Marianne Hudson Honored with Prestigious Hans Severiens Award

By Sarah Dickey, ACA Membership Director

The Angel Capital Association had the very distinct honor of awarding Marianne Hudson the Hans Severiens Award at the 2019 ACA Summit in Chicago.  This annual national award recognizes one individual’s work in advancing the field of angel investing.  The criteria for this prominent award include depth of the individual’s impact on advancement of angel investing, leadership in bringing awareness of the field and contribution to the knowledge base of angel investing.  Marianne clearly demonstrates these qualities through her work in founding the association and growing it as ACA’s Executive Director.  ACA has become an important institution for angel investors and the startup ecosystem, providing education, data, smart practices and public policy advocacy for angel investors in every American state and five Canadian provinces.

Catherine Mott, Founder of BlueTree Allied Angels and Chair of the Hans Severiens Selection Committee, says, “Over 15 years Marianne Hudson transformed a nascent and disparate industry to a very professional asset class with best practices, industry standards for investment processes and terms, and an active public policy presence. Not only did she advance angel capital in the US, she helped other countries around the world by sharing our experiences and encouraging their efforts to advance angel investing and job creation.”

The award is named after Hans Severiens, whose love of startups and mentoring led him to form one of the first angel groups in the United States, the Band of Angels, which continues to be one of the most active angel groups in the world.  Hans understood the value of angel groups and investing, and highly prioritized sharing his experience to help others.

On winning the Hans Severiens Award, Marianne states, “I’m really honored to be included on the list of people who’ve won this award.  So many are my mentors and they all have had a huge impact on our field.  I knew Mr. Severiens and the kind of pioneer, gentleman and innovator he was.”

This year’s award ceremony was especially poignant, as Marianne will soon be retiring as Executive Director of ACA.    

Her interest in angel investing began during her time as the Director of Entrepreneurship at the Kauffman Foundation where growing interest in angel investing led to a formal initiative.  This official initiative was originally a program of the Kauffman Foundation and then spun in to its own independent non-profit in 2007.  Since ACA became a formal organization, the efforts of Hudson and ACA members have helped thousands of women become angel investors, increasing the percentage of female angels from 5% to 23% in 15 years and working to make legislative changes to benefit angel investors. 

Economic impact and job creation are Marianne’s driving passions of angel investing.  She notes, “Almost every angel I meet seems to care about this – it is great to be part of the startup support ecosystem and create great new companies, especially in our own communities.”

When asked about her proudest moments working on behalf of angel investors, Marianne highlights her work on the getting language in the Dodd-Frank Wall Street Reform act about accredited investor definition changed so that most angels could continue startup investing.  This was one of the major legislative milestones during her time because it ensured that most angels could continue investing in startups when the legislation initially would have cut the number of people who qualify as accredited investors by 60%.  This would not have been great for the investors, but could have been a total disaster for the innovative startups that need capital.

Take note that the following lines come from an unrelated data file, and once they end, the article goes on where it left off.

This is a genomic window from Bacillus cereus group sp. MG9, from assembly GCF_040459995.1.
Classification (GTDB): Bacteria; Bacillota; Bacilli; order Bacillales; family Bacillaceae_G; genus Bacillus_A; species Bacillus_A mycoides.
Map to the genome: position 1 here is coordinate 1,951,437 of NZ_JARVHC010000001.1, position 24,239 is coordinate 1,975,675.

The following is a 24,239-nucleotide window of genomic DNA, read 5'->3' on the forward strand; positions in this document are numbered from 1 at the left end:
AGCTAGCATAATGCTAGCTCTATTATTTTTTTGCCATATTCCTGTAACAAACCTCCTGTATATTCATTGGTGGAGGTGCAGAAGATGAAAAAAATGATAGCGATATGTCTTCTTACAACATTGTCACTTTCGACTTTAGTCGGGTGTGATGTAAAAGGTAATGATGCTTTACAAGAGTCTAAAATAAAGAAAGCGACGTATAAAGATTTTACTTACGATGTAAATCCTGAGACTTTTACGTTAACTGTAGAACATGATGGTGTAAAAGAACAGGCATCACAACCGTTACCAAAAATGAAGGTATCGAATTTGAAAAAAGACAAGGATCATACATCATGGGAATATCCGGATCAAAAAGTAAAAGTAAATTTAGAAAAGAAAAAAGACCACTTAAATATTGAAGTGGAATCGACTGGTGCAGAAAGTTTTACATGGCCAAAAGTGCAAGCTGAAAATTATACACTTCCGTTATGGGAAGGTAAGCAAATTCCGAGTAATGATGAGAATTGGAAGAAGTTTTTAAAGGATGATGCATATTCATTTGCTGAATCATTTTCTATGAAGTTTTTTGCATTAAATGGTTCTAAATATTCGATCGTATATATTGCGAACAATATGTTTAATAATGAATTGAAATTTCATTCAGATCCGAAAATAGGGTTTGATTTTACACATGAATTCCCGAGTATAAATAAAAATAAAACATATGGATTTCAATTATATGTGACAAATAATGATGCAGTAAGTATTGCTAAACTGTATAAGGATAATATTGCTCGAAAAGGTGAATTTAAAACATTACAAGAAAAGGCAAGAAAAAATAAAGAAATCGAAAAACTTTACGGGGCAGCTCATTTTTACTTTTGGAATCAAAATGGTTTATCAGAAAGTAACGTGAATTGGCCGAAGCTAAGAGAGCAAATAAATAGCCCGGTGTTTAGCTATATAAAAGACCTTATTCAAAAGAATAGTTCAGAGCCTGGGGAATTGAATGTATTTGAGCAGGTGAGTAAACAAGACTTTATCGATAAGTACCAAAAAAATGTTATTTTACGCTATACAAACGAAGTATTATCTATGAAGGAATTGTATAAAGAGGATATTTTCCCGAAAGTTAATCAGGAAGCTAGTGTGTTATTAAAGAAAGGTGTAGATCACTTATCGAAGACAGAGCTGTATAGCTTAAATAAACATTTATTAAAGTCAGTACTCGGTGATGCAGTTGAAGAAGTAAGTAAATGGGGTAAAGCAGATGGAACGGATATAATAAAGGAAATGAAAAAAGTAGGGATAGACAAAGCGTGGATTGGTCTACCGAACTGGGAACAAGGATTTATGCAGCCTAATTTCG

Marianne led the ACA team that negotiated a compromise, culminating in the “Angel Amendment” to Dodd-Frank in 2010 that led to today’s definition of an accredited investor.  Last year, the group led the charge to increase the number of angels who could invest in an angel fund from 99 to 249.  This team also ensured that gains on Qualified Small Business Stock are 100% exempt from taxes and ensured that startups can benefit from R&D tax credits by taking the credits against their payroll taxes.  Marianne is also proud of the fact that three quarters of the investments by ACA members are syndicated.  ACA made the difference in syndication by helping members build relationships, trust and the rights processes to invest together.

Marianne’s work as an angel investor and as the Executive Director and founder of ACA has paved the road for the future success of angel investors. She is a member of the Mid-America Angels and Women’s Capital Connection.  She serves on the board of the National Angel Capital Organization, ACA’s colleague association in Canada, and the Center for American Entrepreneurship.  Previously, Marianne was a director of entrepreneurship at the Kauffman Foundation, Vice President of the Mid-America Manufacturing Technology Center, and an associate in technology economic development organizations in Ohio and Kansas. She holds a B.A. in Economics and Political Science from the University of Kansas and an M.A. in Public Policy from Rutgers University.

“Angel investors are innovating almost everything about our field – how deals are structured, vehicles for making investments, who becomes active as investors, the kinds of companies we invest in and so much more.  It will be important for ACA to continue leading the field and ensuring its membership reflects these growing innovations and also be as diverse and inclusive as possible, by gender, race, age range, geography and investment model,” Marianne explains.

This honor is well deserved.  Congratulations to Marianne for her outstanding work on behalf of angel investors and the startup ecosystem.  We wish her continued success in her retirement from ACA and in her future endeavors.